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Ross, Alexandro

Der Gantzen Welt Religionen . . . In Asia, Africa, America, Und Europa . . . Amsterdam, 1667. 694 pp. 6 leaves, folding plates. This volume is housed in the original full vellum binding.

This rare work describes several religions of the world, with a section on Indian religions in Virginia, Florida, Mexico, the Yucatan and South America, and the attempts to Christianize these "heathens." The title was first published in German at Heidelberg in 1665. The small volume is bound tightly in tan leather. The pictured fold-out plate is placed opposite the title page. Fifteen other engraved plates include scenes of animal and human sacrifice, idolatry and other pagan rituals. Several plates seem to illustrate missionaries as they come among these natives, bearing crosses and other Christian imagery.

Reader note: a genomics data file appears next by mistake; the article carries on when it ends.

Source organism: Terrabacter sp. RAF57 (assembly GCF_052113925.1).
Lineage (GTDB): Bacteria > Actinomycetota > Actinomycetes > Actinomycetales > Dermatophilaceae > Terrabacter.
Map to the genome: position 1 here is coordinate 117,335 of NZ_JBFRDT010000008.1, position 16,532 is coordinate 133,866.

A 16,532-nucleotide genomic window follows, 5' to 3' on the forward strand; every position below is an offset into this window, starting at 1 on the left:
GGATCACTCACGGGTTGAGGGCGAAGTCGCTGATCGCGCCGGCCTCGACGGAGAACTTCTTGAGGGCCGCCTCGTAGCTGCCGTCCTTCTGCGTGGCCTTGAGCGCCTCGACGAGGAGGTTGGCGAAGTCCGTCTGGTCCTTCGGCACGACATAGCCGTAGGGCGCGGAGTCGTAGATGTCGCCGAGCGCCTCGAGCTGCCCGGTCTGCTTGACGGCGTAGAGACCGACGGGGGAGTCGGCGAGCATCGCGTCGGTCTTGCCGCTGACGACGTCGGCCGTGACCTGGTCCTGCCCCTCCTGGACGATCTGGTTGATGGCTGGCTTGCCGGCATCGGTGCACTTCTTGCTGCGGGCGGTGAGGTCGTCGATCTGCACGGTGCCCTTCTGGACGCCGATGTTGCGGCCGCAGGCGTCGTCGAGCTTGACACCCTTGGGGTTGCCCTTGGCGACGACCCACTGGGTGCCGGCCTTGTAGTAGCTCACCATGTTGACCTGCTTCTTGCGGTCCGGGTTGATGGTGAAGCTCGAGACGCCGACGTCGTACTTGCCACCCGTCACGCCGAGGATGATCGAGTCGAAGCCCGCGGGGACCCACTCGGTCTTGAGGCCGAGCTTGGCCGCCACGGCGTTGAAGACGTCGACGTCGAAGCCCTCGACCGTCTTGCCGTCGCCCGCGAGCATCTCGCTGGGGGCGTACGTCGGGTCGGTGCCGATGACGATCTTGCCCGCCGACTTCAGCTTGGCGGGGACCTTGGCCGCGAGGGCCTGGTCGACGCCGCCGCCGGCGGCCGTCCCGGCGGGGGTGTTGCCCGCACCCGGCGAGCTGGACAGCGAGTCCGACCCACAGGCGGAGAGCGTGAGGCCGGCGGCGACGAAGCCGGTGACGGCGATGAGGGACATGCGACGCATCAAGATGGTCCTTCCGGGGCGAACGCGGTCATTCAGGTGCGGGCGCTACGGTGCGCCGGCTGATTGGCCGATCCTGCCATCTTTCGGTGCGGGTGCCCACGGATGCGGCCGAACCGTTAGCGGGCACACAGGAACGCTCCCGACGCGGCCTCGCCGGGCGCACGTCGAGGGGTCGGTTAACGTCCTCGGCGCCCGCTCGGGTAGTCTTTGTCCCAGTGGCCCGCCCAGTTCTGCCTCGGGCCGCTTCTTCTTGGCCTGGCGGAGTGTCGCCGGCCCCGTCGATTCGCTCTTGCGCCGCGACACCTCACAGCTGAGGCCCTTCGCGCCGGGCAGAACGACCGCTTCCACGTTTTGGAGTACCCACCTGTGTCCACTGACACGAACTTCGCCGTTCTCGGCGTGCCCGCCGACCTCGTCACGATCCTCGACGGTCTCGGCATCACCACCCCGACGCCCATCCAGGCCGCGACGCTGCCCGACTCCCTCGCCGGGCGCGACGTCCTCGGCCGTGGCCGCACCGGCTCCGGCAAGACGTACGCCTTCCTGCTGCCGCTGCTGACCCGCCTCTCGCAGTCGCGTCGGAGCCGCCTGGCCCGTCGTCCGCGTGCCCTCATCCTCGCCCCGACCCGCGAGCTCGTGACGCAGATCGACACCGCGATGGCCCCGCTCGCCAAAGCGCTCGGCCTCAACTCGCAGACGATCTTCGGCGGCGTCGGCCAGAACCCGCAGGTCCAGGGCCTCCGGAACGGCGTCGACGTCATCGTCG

The book is a translation of the author's work in English, entitled Pansebeia; or A View of all Religions of the World, which was published in London in 1653. Six subsequent editions in English were published through 1696. A Danish translation was published in Amsterdam in 1662, followed by a French edition in 1666. This edition appears to be the second edition printed in German. The volume is divided into three sections, each discussing the religion in a different area of the world: Asia, Africa and America, and Europe. The second section includes the discussion of religion in America and contains sections on Florida, New Spain, Mexico, Yucatan, Brazil, Peru, and Hispaniola.

Alexander Ross was born in Aberdeen in 1591 and entered Kings College in Aberdeen in 1604. About 1616 he became master of the free school at Southampton and in 1622 he was appointed as one of Charles I's chaplains. Ross was the author of many books, most were quite small and were printed in English or Latin. His favorite subjects were theology, history and philosophy, though he did produce a considerable amount of verse. One of his more famous works was the History of the World, which he touted as the continuation of the famous history of Sir Walter Raleigh. Ross died in 1654, leaving a large estate. In his will he left a great deal to various parishes and universities for the maintenance of poor scholars.